Eating and drinking in Denmark

Traditional Danish food is often characterized by rather stodgy meat or fish and veg combos, although the quality of ingredients is invariably excellent, especially with many chefs espousing the farm-to-plate or organic cooking ethos. Specialities worth seeking out include stegt flæsk med persille sovs (thinly sliced fried pork with boiled potatoes and parsley sauce) and the classic røget sild (smoked herring). Breakfast (morgenmad) is a treat, with almost all hotels and hostels offering a spread of cereals, freshly made bread, cheese, ham, fruit juice, milk, coffee and tea, for around 60kr (if not included in room prices). Brunch, served in most cafés from 11am until mid-afternoon, is a popular, filling option for late starters and costs 80–100kr. The traditional lunch (frokost) is smørrebrød – slices of rye bread heaped with meat, fish or cheese, and assorted trimmings – sold for 40–80kr a piece and very filling. An excellent-value set lunch can usually be found at restaurants and bodegas (bars selling no-frills food). Tilbud is the “special”, dagens ret the “dish of the day”; expect to pay around 80kr for one of these, or 120–180kr for a three-course set lunch. The latest craze is smushi, the Danish take on sushi (about 50kr per piece).

For daytime snacks, there are hot-dog stands (pølsevogn) on all main streets and at train stations, serving hot dogs (pølser), toasted ham-and-cheese sandwiches (parisertoast) and chips (pommes frites) for around 25kr. Bakeries and cafés sell Danish pastries (wienerbrød), tastier and much less sweet than the imitations sold abroad, and rundstykker (literally “round pieces”), a type of crispy bread roll. Restaurants are pretty expensive for dinner (reckon on 130–200kr), but you can usually find a Middle Eastern or Thai place offering buffets for around 80–100kr. Kebab shops are also very common and often serve pizza slices from around 30kr. If you plan on self-catering, head for the good-value Netto or Fakta supermarkets.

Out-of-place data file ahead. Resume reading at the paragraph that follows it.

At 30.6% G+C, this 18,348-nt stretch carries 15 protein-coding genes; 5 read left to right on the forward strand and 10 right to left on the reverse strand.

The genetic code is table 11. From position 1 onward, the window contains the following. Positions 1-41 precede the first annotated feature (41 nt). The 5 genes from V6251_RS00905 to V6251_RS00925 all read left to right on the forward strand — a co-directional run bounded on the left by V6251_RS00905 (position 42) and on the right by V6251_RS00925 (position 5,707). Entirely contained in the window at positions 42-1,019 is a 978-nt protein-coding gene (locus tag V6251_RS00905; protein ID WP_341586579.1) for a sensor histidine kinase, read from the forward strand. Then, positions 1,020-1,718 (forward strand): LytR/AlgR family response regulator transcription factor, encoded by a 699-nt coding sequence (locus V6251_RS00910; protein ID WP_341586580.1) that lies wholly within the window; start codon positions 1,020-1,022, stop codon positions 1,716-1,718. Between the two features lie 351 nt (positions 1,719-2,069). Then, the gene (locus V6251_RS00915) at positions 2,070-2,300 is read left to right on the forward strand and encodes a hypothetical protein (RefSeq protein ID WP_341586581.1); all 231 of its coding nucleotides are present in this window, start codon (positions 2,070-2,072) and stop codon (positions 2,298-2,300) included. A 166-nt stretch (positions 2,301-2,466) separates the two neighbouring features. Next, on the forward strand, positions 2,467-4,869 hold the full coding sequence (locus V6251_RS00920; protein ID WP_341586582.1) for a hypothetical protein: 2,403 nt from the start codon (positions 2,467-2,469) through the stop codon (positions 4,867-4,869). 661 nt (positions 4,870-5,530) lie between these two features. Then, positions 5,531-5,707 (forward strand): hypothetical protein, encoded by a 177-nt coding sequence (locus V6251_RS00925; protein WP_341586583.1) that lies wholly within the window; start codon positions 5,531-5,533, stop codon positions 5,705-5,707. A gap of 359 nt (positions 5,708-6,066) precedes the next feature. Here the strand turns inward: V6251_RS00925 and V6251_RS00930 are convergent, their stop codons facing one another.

The most sociable places to drink are pubs (variously known as a værtshus, bar or bodega) and cafés, where the emphasis is on beer. The cheapest is bottled lager – the so-called gold beer (Guldøl or Elefantøl; 25–35kr/bottle) is strongest. Draught lager (Fadøl) is more expensive and a touch weaker, but tastes fresher. The most common brands are Carlsberg and Tuborg, although microbreweries are now thankfully much more common, with many pubs making their own beer on the premises. Most international wines (from 40kr) and spirits (20–40kr) are widely available. There are many varieties of schnapps, including the potent Aalborg-made Aquavit.

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